The car carrying Yeats's coffin to his final resting place at Drumcliff, 1948

The car carrying Yeats’s coffin to his final resting place at Drumcliff, 1948

For me, this photo captures the essentials of our student trips: the incredible Irish landscape, full of dramatic juxtapositions and surprises, always in flux, always green even right before a snowstorm; the students’ dedication to the literature and history we study, their willingness to withstand the weather in order to experience the places where the literature was born or buried, and their support and friendship for each other; my own fortune in being able to read poetry together with eager audiences in places like Drumcliff Churchyard, even in the bitter cold.

This image also reminds me of how important the before and after of a photo are to the story. Shortly after it was taken, we all piled onto the bus just as the first flakes of the coming storm were beginning to fall. The road we took north winds around Ben Bulben to the west, so we had the mountain in view for a while and watched it quickly become blanketed, then obliterated, in snow. We soon realized we were in the midst of a blizzard—not as dramatic as a blizzard in Buffalo, New York, or the Northwoods, but for Ireland, a blizzard nonetheless. For most of the drive north, our bus was the only vehicle in sight. Fifteen minutes after leaving Drumcliff, we stopped just up the road at Creevykeel, a megalithic court tomb over five thousand years old, for a brief visit. Here is what we found.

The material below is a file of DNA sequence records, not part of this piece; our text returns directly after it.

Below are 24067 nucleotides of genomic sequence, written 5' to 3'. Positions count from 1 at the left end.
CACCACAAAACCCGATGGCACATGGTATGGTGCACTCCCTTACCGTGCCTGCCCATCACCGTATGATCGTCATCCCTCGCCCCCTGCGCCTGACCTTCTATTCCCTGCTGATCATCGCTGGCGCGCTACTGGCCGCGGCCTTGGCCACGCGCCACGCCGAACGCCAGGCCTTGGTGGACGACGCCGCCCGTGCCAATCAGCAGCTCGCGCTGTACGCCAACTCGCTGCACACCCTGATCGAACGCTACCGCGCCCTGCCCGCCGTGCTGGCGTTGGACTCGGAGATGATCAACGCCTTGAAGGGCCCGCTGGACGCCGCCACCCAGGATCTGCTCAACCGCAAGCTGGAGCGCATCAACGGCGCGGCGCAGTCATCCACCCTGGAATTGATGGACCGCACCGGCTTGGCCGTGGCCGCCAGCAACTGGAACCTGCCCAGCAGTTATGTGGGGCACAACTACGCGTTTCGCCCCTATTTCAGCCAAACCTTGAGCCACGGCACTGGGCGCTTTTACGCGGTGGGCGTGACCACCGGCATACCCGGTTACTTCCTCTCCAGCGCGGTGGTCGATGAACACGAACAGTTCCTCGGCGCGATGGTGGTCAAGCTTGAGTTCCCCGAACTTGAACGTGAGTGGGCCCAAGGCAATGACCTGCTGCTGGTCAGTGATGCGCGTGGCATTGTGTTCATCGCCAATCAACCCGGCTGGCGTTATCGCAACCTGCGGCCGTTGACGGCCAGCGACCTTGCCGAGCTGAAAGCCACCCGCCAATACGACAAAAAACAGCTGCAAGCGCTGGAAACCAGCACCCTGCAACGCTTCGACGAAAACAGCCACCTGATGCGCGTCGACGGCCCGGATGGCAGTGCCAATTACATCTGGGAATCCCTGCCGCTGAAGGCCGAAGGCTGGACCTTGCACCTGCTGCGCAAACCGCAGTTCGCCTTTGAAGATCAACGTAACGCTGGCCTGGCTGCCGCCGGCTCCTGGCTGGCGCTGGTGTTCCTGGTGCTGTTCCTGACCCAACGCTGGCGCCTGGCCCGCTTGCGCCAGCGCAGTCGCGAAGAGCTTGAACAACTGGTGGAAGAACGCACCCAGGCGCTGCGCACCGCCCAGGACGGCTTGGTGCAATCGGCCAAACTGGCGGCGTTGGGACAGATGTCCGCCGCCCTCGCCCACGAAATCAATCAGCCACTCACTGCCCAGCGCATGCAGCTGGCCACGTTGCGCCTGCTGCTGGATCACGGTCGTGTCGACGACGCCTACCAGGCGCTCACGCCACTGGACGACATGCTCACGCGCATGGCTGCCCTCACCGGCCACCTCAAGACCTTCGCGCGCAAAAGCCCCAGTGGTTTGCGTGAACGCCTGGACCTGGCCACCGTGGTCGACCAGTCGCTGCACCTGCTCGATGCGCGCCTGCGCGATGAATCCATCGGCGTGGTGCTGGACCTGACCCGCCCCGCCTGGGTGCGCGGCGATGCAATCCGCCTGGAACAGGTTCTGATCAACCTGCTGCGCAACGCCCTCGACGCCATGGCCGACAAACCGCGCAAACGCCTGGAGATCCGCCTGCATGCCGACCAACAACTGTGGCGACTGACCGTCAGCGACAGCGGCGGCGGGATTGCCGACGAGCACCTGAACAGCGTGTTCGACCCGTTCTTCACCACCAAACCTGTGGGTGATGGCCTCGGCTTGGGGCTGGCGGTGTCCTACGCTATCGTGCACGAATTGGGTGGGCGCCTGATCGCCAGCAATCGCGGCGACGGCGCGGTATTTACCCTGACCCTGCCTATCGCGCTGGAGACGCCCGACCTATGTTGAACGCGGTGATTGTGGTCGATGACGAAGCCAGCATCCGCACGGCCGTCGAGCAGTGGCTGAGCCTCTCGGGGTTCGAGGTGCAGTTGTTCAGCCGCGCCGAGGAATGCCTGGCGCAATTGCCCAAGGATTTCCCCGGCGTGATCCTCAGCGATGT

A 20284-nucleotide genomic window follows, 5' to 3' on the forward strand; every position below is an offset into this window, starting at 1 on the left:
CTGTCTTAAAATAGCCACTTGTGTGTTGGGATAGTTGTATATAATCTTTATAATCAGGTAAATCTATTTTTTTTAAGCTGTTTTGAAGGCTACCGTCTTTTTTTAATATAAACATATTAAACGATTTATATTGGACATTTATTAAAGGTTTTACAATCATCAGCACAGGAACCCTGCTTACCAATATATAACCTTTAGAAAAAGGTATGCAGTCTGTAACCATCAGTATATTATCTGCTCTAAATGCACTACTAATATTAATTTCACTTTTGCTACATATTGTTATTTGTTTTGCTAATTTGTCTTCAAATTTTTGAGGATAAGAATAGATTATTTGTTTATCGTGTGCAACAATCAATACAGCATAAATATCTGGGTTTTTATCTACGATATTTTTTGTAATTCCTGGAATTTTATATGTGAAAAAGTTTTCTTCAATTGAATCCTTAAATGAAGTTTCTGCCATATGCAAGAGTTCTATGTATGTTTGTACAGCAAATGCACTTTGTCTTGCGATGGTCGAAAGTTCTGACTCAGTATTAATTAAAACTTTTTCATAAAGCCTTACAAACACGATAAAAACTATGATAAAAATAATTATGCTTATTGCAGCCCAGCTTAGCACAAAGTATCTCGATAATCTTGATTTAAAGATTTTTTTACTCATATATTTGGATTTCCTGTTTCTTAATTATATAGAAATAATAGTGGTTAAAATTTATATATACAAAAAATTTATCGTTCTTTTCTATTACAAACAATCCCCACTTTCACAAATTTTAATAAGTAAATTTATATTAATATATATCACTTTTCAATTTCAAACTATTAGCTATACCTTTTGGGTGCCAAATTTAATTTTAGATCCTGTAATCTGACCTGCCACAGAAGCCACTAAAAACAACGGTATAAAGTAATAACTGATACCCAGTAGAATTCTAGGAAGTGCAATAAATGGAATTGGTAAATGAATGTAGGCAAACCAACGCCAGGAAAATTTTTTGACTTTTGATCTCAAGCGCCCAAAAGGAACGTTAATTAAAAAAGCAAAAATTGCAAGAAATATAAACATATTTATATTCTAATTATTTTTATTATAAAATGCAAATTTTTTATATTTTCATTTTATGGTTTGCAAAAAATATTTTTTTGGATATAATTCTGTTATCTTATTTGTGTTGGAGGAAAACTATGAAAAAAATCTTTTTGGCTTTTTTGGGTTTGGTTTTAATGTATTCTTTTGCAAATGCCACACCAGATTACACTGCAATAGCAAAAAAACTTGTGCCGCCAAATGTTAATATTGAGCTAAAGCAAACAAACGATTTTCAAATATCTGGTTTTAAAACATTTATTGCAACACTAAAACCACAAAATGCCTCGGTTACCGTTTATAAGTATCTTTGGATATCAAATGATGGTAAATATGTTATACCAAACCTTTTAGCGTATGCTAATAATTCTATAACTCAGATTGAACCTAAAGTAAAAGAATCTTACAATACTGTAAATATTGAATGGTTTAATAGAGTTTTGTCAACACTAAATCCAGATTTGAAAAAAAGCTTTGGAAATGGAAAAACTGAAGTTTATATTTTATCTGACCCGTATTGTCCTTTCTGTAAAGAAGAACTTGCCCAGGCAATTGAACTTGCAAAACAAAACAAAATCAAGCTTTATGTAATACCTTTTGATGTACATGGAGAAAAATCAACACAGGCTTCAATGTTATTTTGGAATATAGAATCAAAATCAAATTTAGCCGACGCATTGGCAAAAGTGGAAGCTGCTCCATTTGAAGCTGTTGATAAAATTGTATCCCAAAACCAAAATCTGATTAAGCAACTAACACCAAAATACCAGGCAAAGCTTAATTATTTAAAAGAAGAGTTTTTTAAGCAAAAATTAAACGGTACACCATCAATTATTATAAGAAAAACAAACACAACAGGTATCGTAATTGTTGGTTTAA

33 Creevykeel

In a very short while, the landscape had transformed, our Yeatsian moment under Ben Bulben whited out as was pretty much everything in the area. We had visited Drumcliff in the nick of time. Even if we had trudged to the grave in falling snow, we wouldn’t have been able to have seen the mountain and its mythologies looming in the background, so essential to an understanding of “Under Ben Bulben” and much of Yeats’s poetry.


Megan reading "Under Ben Bulben"

Megan reading “Under Ben Bulben”


  1. Qian Zhang

    The Ireland trip was absolutely the highlight of my college life. The other day, I found the assembled Irish Literary Trip Book and read some poetry! I am so thankful for the Ireland trip and the Irish Literature class taught by Dr. Cozzens!!!

  2. Christine, Wonderful! I look forward to spending time with you in Ireland, virtually. Best, Joe Iarocci